The oden selection expands after 4:30pm, as the subtle dashi-type oden is joined by hearty miso-stewed items like roast duck and pork tongue. Assorted platters of five oden pieces are priced at Y1600 for miso and Y1500 for dashi. If you want to make a night of it, there's a full menu of izakaya small dishes - sashimi, grilled fish, fried foods - along with sake and shochu. The intensely flavored, miso-based beef-tendon stew (gyusuji-nikomi) is especially recommended, and it's also available as a lunchtime set for Y1000.

Seating is at the twelve-person counter or a big common table, both with sunken floor seating. Take your shoes off at the entrance to the restaurant.
Tantanmen is a direct descendant of Chinese dandanmein. This dish of Sichuan origin is spicy, and a traditional bowl will have plenty of chili oil, Sichuan peppercorn, and minced pork. You can find tantanmen at many Chinese restaurants in Japan, but for the best bowls, you have to go to shops that specialize in the dish.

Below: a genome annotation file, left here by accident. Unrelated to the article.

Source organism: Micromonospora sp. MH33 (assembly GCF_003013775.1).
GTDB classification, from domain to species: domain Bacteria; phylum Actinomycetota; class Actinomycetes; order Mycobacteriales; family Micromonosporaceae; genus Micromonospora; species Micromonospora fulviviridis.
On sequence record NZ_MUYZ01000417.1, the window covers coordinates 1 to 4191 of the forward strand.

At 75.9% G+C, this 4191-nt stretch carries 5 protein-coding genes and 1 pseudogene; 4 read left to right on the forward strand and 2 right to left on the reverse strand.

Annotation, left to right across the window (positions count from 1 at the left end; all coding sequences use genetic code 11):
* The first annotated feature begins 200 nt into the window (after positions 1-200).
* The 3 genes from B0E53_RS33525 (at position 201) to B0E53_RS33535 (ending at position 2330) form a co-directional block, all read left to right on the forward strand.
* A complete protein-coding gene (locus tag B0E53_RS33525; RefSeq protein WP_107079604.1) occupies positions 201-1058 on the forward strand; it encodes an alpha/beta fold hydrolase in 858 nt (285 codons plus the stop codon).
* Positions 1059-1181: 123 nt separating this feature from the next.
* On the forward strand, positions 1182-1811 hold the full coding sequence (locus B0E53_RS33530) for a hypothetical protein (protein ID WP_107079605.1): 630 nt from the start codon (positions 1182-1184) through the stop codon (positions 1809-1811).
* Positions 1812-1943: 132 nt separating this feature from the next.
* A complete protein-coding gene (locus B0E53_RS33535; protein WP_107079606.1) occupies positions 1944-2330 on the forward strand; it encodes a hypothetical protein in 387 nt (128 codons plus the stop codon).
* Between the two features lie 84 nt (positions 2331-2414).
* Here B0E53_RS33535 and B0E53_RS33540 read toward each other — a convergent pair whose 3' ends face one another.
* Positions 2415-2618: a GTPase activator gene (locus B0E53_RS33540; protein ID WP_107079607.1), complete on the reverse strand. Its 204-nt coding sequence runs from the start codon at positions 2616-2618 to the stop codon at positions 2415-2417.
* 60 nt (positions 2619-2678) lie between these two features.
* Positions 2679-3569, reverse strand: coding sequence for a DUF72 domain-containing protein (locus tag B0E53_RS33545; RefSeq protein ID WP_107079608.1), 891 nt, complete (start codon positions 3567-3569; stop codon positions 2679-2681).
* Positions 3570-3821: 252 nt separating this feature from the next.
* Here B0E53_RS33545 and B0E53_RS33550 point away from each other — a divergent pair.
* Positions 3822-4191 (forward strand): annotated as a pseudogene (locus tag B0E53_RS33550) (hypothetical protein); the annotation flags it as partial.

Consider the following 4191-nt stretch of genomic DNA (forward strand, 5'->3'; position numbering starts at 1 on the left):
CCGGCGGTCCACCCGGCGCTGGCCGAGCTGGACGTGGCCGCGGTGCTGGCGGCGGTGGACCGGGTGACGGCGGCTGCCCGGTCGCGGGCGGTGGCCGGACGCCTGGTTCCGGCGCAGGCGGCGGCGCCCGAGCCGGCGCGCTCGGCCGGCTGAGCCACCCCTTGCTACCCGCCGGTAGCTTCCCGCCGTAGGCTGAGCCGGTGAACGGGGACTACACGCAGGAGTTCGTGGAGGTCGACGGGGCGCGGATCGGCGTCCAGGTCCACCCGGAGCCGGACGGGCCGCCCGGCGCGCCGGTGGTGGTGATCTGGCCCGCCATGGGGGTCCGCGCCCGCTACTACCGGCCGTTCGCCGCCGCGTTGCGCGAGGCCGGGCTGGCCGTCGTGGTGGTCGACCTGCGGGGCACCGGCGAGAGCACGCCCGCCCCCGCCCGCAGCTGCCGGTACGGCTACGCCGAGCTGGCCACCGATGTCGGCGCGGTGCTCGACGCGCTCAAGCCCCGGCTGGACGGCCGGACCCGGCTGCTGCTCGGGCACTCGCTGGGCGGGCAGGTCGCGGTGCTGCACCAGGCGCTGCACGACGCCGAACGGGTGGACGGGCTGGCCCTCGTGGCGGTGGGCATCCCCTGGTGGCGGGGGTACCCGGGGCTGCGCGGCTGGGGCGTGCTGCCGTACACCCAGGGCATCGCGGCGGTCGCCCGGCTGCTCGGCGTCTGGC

Lashohan is one of those shops. They serve nothing but tantanmen, though they have a few varieties. The Masamune Tantanmen (Y850) is a classic soupless style, but for fans of the bitter-hot Sichuan peppercorn, go for the Premium Masamune Tantanmen (Y1000). It is full of spice, peppers, and flavored oils, though a bit of an overload for the uninitiated.

If you want tantanmen with soup, they offer a few varieties. The menu is easy to understand, with plenty of photos of the bowls.
Fans of gyumotsu nikomi can choose three different varieties of stew at this popular specialty izakaya. The soy sauce-based version probably best shows off the individual flavors of the various organ meats, while the miso and extra-spicy miso versions will satisfy those who like a richer, deeper sauce.